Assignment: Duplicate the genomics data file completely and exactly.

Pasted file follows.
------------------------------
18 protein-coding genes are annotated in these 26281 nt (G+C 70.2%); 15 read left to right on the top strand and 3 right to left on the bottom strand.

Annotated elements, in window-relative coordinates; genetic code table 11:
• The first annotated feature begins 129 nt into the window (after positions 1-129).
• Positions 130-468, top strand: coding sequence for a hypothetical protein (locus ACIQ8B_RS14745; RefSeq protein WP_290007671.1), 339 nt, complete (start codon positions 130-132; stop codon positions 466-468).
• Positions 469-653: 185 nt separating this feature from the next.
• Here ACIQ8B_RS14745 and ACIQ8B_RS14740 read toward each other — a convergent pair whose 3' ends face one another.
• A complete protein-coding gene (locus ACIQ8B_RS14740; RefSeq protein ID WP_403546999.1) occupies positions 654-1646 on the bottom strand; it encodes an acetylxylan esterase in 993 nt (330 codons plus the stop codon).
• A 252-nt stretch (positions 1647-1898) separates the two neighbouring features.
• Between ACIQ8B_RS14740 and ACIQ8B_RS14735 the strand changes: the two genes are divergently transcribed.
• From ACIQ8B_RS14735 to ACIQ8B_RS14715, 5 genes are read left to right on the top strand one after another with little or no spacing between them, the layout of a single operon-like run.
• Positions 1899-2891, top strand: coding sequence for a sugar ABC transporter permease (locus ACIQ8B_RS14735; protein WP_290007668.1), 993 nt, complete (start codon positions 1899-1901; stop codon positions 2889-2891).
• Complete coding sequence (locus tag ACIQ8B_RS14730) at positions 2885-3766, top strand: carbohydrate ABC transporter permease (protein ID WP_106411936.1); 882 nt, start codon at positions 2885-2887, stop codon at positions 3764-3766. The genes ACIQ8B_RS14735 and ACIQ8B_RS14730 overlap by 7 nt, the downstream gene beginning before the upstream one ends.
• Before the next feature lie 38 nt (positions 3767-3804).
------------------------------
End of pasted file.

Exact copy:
18 protein-coding genes are annotated in these 26281 nt (G+C 70.2%); 15 read left to right on the top strand and 3 right to left on the bottom strand.

Annotated elements, in window-relative coordinates; genetic code table 11:
• The first annotated feature begins 129 nt into the window (after positions 1-129).
• Positions 130-468, top strand: coding sequence for a hypothetical protein (locus ACIQ8B_RS14745; RefSeq protein WP_290007671.1), 339 nt, complete (start codon positions 130-132; stop codon positions 466-468).
• Positions 469-653: 185 nt separating this feature from the next.
• Here ACIQ8B_RS14745 and ACIQ8B_RS14740 read toward each other — a convergent pair whose 3' ends face one another.
• A complete protein-coding gene (locus ACIQ8B_RS14740; RefSeq protein ID WP_403546999.1) occupies positions 654-1646 on the bottom strand; it encodes an acetylxylan esterase in 993 nt (330 codons plus the stop codon).
• A 252-nt stretch (positions 1647-1898) separates the two neighbouring features.
• Between ACIQ8B_RS14740 and ACIQ8B_RS14735 the strand changes: the two genes are divergently transcribed.
• From ACIQ8B_RS14735 to ACIQ8B_RS14715, 5 genes are read left to right on the top strand one after another with little or no spacing between them, the layout of a single operon-like run.
• Positions 1899-2891, top strand: coding sequence for a sugar ABC transporter permease (locus ACIQ8B_RS14735; protein WP_290007668.1), 993 nt, complete (start codon positions 1899-1901; stop codon positions 2889-2891).
• Complete coding sequence (locus tag ACIQ8B_RS14730) at positions 2885-3766, top strand: carbohydrate ABC transporter permease (protein ID WP_106411936.1); 882 nt, start codon at positions 2885-2887, stop codon at positions 3764-3766. The genes ACIQ8B_RS14735 and ACIQ8B_RS14730 overlap by 7 nt, the downstream gene beginning before the upstream one ends.
• Before the next feature lie 38 nt (positions 3767-3804).